A pastor from Eritrea who has since been resettled to Australia has shed some light on the horrifying conditions facing Christians imprisoned for their faith in the Northeast African country.
The pastor who goes by the name “Gabriel” recalled in an interview with Barnabus Fund how he was tortured, starved and forced to do hard labor during his years in detention in Eritrea.
The United Kingdom-based interdenominational Christian aid agency reports that Gabriel was imprisoned a number of times in Eritrea, which is ranked by Open Doors USA as the seventh-most hostile country in the world when it comes to Christian persecution.
Gabriel’s first stint in prison lasted about a month in 1998. Gabriel was reportedly detained along with other members of his church.
The next time Gabriel was imprisoned, he was jailed for three years even though his sentence was only supposed to last six months.
“Sometimes you dispute with God, why you let me go through this hardship?” Gabriel was quoted as saying. “But when you start reading the Bible, when you pray devotion daily, automatically your mind clicks, you are in the main way – the way you are supposed to go.”
Gabriel’s detention lasted longer than it should have because he was a pastor.
Because he was a Christian leader, he claimed that he was often singled out for beatings in prison.
He recalled one instance in which he was tied up and hit over the head with a stick for an hour as a means to send a message to other prisoners that the Christian faith will not be tolerated.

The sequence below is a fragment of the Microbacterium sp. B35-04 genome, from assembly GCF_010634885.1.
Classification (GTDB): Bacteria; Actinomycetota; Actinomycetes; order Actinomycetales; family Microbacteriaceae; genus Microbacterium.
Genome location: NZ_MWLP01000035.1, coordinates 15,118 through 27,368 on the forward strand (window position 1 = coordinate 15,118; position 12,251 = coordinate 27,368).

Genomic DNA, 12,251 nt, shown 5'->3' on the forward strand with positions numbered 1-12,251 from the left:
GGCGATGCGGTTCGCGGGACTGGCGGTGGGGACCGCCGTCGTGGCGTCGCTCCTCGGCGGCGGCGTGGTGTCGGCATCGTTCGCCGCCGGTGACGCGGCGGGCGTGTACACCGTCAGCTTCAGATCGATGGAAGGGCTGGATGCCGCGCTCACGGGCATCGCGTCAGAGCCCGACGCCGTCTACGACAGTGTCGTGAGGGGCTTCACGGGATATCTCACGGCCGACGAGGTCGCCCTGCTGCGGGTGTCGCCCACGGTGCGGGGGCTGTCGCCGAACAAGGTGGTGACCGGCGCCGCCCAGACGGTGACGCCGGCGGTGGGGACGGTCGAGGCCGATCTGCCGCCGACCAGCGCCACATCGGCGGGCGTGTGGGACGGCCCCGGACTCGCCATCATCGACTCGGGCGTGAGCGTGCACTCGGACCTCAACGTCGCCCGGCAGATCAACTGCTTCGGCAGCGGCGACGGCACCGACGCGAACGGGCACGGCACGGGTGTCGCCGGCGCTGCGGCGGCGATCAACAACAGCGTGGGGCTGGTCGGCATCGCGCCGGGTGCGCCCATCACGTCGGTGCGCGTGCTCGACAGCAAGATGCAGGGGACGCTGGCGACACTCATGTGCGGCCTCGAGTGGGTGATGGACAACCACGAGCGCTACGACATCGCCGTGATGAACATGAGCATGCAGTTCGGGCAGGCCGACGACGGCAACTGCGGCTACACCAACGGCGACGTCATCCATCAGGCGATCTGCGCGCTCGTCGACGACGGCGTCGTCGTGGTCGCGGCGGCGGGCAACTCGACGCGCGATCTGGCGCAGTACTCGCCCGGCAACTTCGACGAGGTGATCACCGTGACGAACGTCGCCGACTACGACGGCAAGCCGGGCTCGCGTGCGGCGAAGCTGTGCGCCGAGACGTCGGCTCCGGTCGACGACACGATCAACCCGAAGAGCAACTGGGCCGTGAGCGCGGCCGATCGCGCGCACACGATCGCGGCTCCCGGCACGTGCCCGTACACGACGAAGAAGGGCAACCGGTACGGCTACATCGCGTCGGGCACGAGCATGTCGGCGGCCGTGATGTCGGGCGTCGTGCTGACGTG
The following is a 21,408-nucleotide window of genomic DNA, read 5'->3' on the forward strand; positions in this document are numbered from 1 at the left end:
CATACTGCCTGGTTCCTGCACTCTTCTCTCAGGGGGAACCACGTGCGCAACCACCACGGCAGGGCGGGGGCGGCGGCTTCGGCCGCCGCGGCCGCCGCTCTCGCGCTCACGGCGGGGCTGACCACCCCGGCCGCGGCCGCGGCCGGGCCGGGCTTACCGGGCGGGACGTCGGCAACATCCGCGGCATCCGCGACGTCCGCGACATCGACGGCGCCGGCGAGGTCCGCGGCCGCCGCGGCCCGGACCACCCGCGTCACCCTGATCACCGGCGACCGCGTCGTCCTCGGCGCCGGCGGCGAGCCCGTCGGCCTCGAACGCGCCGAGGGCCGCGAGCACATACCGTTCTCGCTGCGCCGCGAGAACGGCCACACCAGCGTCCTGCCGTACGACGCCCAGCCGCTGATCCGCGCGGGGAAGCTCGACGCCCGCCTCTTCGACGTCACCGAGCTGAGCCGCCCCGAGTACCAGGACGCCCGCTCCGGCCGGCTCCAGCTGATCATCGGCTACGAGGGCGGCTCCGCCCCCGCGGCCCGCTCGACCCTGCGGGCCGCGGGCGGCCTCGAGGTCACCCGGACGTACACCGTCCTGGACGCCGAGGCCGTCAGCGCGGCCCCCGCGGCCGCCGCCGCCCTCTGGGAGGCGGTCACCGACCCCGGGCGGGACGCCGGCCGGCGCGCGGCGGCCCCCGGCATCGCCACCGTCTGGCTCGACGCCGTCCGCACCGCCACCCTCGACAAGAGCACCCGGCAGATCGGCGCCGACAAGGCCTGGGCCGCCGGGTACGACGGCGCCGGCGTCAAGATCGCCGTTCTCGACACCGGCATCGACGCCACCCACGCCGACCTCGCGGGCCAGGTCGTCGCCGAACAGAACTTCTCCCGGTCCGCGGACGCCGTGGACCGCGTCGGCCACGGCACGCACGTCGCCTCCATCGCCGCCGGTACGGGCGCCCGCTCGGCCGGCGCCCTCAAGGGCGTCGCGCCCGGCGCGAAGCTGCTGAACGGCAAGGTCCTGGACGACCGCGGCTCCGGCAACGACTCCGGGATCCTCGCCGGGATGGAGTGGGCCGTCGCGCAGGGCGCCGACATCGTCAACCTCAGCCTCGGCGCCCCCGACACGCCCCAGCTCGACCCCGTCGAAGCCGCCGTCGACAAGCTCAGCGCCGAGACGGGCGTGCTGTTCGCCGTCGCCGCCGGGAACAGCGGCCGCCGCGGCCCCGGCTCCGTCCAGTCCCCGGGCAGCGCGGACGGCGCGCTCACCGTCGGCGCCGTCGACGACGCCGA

He also recalled a nurse urging him to recant his Christian faith so that he would no longer receive beatings. The nurse reportedly told Gabriel that he could continue his Christian faith once out of jail. However, he refused to deny Christ.
Gabriel also shared insight into what it was like for him to be locked inside a metal shipping container for two weeks while in solitary confinement.
He said that the temperatures sored inside the container under the heat of the sun during the day and became extreme cold during the nights.
Outside of solitary confinement, Gabriel said that prisoners were only given a small amount of food every 18 hours.
Despite lack of nutrition, the prisoners were forced to do strenuous labor as they had to collect stones to be made into building materials.
“Sometimes you break the stones with a heavy hammer. You hear a sound here, in your back, because everyone has malnutrition,” Gabriel recalled. “The guards discriminated against Christian believers, refusing them medical treatment if they fell sick.”
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SOURCE: Christian Post, Samuel Smith